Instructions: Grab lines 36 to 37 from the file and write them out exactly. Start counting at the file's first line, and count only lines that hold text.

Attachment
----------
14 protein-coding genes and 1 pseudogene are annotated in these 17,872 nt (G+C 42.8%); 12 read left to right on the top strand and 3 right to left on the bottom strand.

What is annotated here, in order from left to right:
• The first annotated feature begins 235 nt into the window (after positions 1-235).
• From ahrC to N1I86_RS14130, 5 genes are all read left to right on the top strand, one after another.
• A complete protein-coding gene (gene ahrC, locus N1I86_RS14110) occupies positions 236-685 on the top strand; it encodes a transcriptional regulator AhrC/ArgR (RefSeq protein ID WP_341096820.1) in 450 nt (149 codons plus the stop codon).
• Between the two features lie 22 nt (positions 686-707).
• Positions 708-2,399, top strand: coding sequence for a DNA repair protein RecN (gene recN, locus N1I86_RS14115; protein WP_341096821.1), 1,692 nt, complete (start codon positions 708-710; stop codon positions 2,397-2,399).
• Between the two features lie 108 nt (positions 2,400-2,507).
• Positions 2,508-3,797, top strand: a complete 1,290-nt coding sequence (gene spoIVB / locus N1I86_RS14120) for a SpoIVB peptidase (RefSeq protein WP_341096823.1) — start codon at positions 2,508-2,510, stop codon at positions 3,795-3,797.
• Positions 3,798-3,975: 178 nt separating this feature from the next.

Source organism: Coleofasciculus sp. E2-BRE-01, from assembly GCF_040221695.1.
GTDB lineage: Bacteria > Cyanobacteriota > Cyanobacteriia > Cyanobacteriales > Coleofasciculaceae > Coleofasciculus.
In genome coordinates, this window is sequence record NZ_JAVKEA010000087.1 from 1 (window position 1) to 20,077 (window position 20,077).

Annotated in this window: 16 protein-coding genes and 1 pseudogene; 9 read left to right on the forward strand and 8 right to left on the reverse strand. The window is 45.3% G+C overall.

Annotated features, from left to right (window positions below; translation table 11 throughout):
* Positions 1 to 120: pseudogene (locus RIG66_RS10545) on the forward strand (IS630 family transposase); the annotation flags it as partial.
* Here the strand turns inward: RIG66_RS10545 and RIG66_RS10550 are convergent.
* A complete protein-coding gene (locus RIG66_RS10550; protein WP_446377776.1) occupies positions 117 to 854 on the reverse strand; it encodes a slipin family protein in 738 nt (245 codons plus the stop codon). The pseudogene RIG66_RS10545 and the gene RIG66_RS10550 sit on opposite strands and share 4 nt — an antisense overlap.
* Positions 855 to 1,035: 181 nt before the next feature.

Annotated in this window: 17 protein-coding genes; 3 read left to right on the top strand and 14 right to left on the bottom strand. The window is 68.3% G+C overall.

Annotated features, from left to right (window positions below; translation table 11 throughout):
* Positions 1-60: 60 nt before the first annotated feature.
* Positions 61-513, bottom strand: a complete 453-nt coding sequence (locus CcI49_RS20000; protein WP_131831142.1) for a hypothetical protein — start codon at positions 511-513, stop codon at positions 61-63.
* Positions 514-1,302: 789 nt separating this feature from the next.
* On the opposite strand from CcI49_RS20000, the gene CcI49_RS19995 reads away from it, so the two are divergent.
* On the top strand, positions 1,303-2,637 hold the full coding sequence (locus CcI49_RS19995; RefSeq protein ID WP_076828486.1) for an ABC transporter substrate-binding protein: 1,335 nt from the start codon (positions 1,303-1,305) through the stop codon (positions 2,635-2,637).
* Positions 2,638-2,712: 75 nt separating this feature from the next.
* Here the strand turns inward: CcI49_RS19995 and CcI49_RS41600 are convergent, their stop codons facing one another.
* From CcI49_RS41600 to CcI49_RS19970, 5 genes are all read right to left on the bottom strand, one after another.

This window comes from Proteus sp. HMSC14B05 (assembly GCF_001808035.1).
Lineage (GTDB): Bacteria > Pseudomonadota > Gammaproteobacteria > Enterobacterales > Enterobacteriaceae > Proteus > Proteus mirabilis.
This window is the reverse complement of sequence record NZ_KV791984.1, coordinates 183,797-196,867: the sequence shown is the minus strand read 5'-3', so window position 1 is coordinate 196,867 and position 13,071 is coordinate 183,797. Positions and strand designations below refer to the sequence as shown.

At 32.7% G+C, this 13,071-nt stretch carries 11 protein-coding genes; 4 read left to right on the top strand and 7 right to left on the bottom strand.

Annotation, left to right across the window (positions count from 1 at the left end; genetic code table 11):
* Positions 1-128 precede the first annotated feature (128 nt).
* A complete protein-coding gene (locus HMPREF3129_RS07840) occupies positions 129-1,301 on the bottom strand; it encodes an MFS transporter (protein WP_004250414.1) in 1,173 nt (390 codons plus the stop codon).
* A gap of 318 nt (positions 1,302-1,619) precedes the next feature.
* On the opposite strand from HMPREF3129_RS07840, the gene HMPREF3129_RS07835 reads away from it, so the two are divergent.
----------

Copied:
* A complete protein-coding gene (locus HMPREF3129_RS07840) occupies positions 129-1,301 on the bottom strand; it encodes an MFS transporter (protein WP_004250414.1) in 1,173 nt (390 codons plus the stop codon).
* A gap of 318 nt (positions 1,302-1,619) precedes the next feature.